So what makes a Chia Pet a great alternative to regular sprouting?  Well first, it’s really easy.  As in it really doesn’t get easier than this.  They give Chia Pets to little children for their first plant growing experience.  The seeds quickly grow into sprouts and then into little plants, all while staying fresh and unspoiled.  As long as you keep the Pet full of water, they last for weeks without spoilage, and then gradually wither, which the birds also play with.  At no point have I ever seen a Chia Pet develop the slime associated with bacterial growth.  They’re inexpensive and last for years (I’ve had a couple since the 1980s!).  It’s easy to get replacement seeds.  They’re fun to look at pat with your hands (you know you do it – just admit it).  And best of all, birds love them and they’re healthy for them!

I know what you’re thinking – my bird is afraid of everything and would never go near it, my bird hates greens, what if I plant it and my bird won’t eat it.  Yes, these are all possibilities, but you’ll never know if you don’t try.  Birds are naturally curious creatures, as you all know, and a lot of times the issue with new foods is presentation.  My cockatiels have all taken quickly to Chia Pets, maybe because it more closely resembles wild foods than most things I give them.  If you play with the sprouts, chances are your bird is going to want to check it out.  I leave one of my Chia Pets on the counter all the time, even without plants, and my tiels love to sit on it and chew lightly on the clay, which is probably like a clay lick.  So when I plant it up, they head right over!

I usually wait until the little herb stalks are more mature before I give it to my birds, but you can start them nibbling on the tiniest little sprouts if you want.  The Chia Pet does sprouts and plants all in one!  Those of you following the #ChiaGrowOff hashtag on Twitter have seen a lot of the photos I and @PepperNPals have been posting, and I encourage you to show off your own!

In case you’re wondering, I have tried other seeds on my Chia Pets, without success, which is probably due to the unique nature of the chia seed with its slimy coating, but that’s not to say that other seeds won’t work.  It probably just takes a different amount of water and germination time, so if you have success with other seeds, please let me know!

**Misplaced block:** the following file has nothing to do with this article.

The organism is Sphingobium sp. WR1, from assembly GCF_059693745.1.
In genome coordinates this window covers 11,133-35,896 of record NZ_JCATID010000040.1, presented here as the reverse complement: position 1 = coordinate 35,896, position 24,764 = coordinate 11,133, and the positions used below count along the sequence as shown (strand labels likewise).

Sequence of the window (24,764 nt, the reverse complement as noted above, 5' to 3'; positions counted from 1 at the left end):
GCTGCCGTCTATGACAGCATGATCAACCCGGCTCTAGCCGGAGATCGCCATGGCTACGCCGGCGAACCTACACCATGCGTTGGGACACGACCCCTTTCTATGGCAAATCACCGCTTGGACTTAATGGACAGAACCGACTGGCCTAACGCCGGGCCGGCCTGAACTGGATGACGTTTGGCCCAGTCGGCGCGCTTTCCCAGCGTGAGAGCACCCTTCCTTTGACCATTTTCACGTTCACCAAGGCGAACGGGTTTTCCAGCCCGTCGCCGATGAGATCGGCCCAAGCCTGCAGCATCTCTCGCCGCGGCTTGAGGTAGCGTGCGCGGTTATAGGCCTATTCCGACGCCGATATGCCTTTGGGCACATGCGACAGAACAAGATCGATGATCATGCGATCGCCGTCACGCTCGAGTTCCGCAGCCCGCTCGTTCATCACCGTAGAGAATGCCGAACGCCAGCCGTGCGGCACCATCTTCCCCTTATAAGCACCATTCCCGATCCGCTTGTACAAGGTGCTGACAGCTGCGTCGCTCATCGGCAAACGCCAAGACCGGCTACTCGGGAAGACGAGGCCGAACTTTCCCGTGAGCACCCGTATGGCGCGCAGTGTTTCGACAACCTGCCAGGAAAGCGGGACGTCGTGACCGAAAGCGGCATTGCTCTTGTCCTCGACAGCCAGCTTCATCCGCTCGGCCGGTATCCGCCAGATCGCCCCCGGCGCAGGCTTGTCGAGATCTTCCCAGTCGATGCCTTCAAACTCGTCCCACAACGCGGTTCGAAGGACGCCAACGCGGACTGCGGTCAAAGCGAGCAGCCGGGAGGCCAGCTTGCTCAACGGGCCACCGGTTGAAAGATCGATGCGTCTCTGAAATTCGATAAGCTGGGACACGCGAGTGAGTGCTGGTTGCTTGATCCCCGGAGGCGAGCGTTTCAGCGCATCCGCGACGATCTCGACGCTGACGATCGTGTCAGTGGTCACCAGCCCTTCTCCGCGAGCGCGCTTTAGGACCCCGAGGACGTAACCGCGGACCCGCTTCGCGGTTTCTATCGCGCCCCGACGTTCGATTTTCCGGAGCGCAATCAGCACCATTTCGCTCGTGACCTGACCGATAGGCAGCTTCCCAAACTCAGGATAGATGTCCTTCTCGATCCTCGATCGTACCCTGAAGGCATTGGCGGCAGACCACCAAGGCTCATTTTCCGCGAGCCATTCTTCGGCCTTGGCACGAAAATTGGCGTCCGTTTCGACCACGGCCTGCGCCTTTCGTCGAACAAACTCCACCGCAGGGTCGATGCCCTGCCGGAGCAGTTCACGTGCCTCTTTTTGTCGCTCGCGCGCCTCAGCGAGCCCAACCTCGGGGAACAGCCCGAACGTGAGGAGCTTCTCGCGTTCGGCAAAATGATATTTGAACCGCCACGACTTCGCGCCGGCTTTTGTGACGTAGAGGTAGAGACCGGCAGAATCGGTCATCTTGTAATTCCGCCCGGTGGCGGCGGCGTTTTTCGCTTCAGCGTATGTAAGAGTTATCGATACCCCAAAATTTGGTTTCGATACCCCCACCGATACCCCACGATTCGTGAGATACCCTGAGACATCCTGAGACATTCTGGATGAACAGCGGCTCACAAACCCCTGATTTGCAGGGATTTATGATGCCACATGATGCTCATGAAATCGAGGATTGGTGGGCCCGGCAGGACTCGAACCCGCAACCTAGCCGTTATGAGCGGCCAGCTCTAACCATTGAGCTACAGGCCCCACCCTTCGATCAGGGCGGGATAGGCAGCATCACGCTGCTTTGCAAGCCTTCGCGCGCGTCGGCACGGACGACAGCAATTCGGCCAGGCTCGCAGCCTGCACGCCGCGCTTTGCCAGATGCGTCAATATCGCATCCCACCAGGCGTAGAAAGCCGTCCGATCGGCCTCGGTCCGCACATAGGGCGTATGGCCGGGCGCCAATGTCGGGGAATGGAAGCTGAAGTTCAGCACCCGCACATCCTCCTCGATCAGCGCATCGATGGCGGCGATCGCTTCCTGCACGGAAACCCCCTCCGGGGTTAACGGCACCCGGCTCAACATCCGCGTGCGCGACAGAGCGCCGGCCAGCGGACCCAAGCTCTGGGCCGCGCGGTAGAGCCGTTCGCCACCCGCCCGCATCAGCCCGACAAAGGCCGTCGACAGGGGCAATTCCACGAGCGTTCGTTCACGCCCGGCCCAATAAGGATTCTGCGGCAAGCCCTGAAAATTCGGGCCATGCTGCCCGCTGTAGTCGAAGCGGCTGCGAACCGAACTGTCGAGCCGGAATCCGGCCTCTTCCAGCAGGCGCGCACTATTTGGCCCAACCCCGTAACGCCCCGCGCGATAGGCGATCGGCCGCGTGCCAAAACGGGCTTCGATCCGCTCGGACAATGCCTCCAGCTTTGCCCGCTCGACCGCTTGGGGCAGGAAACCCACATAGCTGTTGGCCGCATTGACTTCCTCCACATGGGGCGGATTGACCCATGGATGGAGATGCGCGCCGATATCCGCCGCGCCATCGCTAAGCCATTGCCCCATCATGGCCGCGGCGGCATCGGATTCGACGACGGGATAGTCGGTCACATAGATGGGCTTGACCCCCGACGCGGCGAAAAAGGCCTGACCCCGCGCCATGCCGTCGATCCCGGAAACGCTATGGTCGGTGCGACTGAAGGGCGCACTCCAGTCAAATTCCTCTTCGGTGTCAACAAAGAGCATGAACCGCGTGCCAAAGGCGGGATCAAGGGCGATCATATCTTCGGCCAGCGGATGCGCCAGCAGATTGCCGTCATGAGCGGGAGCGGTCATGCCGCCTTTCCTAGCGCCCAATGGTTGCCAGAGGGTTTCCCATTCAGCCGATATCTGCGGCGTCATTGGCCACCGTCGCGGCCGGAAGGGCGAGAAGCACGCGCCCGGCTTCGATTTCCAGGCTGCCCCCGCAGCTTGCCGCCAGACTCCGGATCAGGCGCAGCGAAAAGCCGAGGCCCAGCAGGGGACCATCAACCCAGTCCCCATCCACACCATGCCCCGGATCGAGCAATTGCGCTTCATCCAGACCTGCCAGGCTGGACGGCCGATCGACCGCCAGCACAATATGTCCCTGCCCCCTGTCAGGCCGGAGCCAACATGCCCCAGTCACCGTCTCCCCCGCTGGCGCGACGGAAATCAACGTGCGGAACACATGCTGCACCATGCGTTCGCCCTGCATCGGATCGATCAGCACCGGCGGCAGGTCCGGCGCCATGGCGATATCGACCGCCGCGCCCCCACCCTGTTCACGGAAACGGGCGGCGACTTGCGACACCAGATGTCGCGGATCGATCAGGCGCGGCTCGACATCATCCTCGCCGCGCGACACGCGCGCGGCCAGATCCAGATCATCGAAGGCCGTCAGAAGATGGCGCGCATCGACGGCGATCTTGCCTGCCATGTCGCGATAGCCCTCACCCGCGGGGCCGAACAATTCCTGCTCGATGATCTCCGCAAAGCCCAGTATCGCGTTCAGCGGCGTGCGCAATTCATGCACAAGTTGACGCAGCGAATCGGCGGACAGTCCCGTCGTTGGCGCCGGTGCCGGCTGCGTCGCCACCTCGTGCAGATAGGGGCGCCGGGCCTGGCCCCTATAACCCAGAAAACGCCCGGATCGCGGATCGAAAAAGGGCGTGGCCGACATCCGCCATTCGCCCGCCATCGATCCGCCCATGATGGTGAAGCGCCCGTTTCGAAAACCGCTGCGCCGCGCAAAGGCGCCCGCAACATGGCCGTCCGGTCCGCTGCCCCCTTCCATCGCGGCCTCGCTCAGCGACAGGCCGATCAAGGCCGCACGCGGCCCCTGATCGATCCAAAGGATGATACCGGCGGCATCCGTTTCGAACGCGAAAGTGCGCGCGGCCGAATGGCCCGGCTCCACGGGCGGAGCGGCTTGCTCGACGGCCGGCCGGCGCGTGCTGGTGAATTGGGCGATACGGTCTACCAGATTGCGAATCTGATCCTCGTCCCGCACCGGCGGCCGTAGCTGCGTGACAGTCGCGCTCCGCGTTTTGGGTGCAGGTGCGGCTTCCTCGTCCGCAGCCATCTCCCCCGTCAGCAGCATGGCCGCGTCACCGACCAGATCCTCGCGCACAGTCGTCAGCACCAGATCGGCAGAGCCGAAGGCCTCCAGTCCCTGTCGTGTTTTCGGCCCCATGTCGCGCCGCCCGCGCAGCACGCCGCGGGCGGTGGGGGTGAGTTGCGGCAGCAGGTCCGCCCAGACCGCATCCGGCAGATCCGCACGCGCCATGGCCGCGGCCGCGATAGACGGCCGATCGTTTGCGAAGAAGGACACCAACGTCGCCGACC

So now that I’ve sold you on a Chia Pet, where do you get them?  Fortunately they’re very easy to find, especially around Christmas time.  Even after all these years, they still sell ½ million Chia Pets every year!  As with everything, you can always find them on Amazon.  Common places to get them in person in the holiday season are Walmart, Target, and Walgreens, among others.

So get those Chia Pets growing!  Please tag me (@tiellover) if you post photos – I’d love to see them!  And let me know how your birds like them!

Watch the sequence below as I start at the beginning through my birds enjoying the fresh chia growth.  This took only 10 days (though I did put it under a grow light, so full growth could take a few more days normally).  Enjoy!

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*All photos property of @tiellover except as follows:

Salvia plant, Dick Culbert at, Creative Commons Attribution 2.0

Chia seeds, Magister Mathematicae, Creative Commons Attribution – Share Alike 3.0 Unported

Soybean sprouts, milivanily,, Creative Commons CC0 1.0 Universal Public Domain Dedication